[Spellyans] An Abecedary Kernowek
everson at evertype.com
Sun Mar 29 16:17:02 IST 2009
On 29 Mar 2009, at 14:34, <ajtrim at msn.com> <ajtrim at msn.com> wrote:
> All vowels have their long sound as their name. That's OK, I think.
> For the long and short forms, I would just add ber or hir, rather
> than trying to describe the diacritical mark used.
We need terms for the marks. Note too that circumflex is not only a
mark of length; in some cases it marks quantity.
> For the alternative forms ë and ÿ, I would add eylyans.
I much prefer dewboynt.
> All consonants use the vowel, e (sometimes long; sometimes short),
> except for q.
> Why not make q = qwê?
For one because q doesn't have the sound of [kw] unless the w is
written with it.
> Most consonant names start with the consonant and have -ê suffixed.
> Why don't f, h, l, m, n, r, s, x conform?
Because of the history of the alphabet. Leaving aside "h" and "x", the
alphabet which the Romans inherited from the Etruscans added -e to the
letters except for those sonants which could be pronounced without a
vowel [f:: l:: m:: n:: r::]. In letter-naming throughout Europe, these
get an epenthetic e-.
> It's because these consonants can be pronounced long, so to
> emphasise these, we start with a short e, we suffix the consonant,
> and we pronounce it long.
> x is an exception to these "rules". It should be called xê.
What? [kse:]? I really do prefer [ɛks], and I think most would agree.
> v could be ev but it is called vê to distinguish it from ef. That's
And conforms with standard European practice. (I know the Welsh do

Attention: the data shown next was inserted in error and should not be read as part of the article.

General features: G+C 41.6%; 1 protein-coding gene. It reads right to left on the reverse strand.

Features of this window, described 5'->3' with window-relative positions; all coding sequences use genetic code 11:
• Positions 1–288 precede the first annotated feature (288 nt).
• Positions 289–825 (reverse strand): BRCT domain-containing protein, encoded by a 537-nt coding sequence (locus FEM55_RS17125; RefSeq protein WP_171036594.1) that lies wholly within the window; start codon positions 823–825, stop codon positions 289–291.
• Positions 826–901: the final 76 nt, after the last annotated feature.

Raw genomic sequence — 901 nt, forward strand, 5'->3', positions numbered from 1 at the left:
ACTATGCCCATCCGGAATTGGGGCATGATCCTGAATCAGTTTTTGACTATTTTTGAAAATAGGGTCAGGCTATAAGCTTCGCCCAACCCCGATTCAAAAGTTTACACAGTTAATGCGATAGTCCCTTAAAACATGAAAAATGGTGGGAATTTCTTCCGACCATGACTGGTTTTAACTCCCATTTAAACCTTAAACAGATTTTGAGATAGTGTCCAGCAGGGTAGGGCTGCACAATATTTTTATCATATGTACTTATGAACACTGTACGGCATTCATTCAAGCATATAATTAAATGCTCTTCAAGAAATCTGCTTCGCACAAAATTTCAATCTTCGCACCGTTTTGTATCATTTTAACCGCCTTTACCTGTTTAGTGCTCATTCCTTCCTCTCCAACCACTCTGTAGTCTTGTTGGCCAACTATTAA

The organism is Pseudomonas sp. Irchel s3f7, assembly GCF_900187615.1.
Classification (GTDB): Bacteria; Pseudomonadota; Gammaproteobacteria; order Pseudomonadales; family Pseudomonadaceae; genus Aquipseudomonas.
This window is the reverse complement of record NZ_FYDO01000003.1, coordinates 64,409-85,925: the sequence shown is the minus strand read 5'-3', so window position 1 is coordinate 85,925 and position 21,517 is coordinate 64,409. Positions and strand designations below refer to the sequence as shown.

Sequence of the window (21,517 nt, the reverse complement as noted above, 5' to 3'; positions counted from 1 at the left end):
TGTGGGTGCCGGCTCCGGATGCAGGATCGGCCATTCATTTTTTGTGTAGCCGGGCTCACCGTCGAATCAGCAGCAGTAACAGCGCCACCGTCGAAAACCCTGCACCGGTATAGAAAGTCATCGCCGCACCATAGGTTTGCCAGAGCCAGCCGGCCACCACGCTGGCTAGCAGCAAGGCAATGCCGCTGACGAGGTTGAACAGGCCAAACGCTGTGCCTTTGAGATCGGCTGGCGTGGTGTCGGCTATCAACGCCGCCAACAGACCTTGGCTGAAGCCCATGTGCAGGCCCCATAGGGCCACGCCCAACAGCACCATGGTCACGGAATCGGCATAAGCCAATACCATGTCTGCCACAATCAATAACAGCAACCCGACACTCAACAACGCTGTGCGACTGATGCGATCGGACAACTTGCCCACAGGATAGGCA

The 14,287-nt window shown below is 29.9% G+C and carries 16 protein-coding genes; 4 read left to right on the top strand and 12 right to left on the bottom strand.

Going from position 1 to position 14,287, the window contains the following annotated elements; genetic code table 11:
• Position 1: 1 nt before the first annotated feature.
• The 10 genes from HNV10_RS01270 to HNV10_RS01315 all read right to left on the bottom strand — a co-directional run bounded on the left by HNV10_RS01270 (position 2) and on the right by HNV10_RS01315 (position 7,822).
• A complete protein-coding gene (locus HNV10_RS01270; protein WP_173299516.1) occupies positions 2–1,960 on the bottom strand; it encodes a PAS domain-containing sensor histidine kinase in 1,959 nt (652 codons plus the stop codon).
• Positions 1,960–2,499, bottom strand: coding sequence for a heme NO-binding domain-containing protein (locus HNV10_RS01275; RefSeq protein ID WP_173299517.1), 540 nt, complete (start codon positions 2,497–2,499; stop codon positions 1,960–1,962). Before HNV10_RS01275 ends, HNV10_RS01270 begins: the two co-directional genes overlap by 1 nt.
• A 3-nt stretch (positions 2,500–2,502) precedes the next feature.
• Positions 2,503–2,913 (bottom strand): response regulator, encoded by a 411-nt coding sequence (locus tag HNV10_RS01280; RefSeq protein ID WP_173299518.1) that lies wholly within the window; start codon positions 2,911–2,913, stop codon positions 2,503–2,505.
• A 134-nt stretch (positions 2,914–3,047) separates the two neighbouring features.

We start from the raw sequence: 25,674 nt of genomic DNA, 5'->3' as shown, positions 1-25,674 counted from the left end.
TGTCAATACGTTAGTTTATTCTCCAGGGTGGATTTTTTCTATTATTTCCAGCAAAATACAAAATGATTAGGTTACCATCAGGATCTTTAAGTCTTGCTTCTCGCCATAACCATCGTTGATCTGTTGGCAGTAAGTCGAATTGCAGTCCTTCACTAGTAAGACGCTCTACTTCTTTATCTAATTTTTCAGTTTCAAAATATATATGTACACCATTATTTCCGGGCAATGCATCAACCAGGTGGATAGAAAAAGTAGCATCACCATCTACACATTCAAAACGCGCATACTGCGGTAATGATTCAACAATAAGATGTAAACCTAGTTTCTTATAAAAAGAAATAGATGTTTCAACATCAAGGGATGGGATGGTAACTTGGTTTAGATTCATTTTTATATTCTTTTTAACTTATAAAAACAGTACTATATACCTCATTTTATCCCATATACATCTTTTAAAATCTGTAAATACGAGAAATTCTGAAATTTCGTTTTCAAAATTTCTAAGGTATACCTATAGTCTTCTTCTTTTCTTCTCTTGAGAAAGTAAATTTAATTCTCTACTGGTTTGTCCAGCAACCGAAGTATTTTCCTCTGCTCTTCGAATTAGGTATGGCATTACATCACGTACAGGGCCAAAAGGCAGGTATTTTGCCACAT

that weird thing saying "ec" instead of "ce" for c, but that's
> h could be eh. However, this is difficult to say distinctly, so I
> recommend egh.
I think hâ does better.
> Teaching the alphabet will then reinforce the connection between h
> and gh, and it would help to teach the sound of gh at the same time.
> The name, êch does not conform, and it isn't helpful.
Agreed; êch derives from French, and hâ seems sensible enough.
> You could use cû for the letter, and use qwê for the combination qw
> in spelling. The word qwil then becomes qwê î ell.
That would be a bit unprecedented.
I tend to favour "cû wê î ell" or "kyû wê î ell".
> You may wish to consider m = ebm, and n = edn.
I think that would be a mistake. Every one including RLC speakers
calls these [ɛm] and [ɛn]. In KS we write this easily, èm, èn.
> These would conform with the long consonant rule, and it would help
> to teach the correct sound of bm and that of dn, where the b and d
> should be incompletely exploded.
That should be learned in words which pre-occlude. There's no evidence
that the letters m and n had pre-occluding names.
> So here is my suggestion:
> â, bê, cê, dê, ê, ef, gê, egh, î, jê, kê, ell, ebm, edn, ô,
> pê, cû, èr, èss, tê, û, vê, wê, xê, yê, zê, (with qwê for
> qw in spelling out words because you never use q alone.)
> Then, è would be è bèr, ê would be ê hir, ë would be ê
> eylyans, etc.
"Alternation e"? I think "two-point e" is much better.
I had a chat offline with Eddie and so far he and I still think the
best run is:
â, bê, cê, dê, ê, ef, gê, hâ, î, jê, kê, ell, èm, èn, ô,
pê, cû, èr, èss, tê, û, vê, wê, ex, yê, zê
... though whether cû or kyû is better remains uncertain.
Michael Everson * http://www.evertype.com
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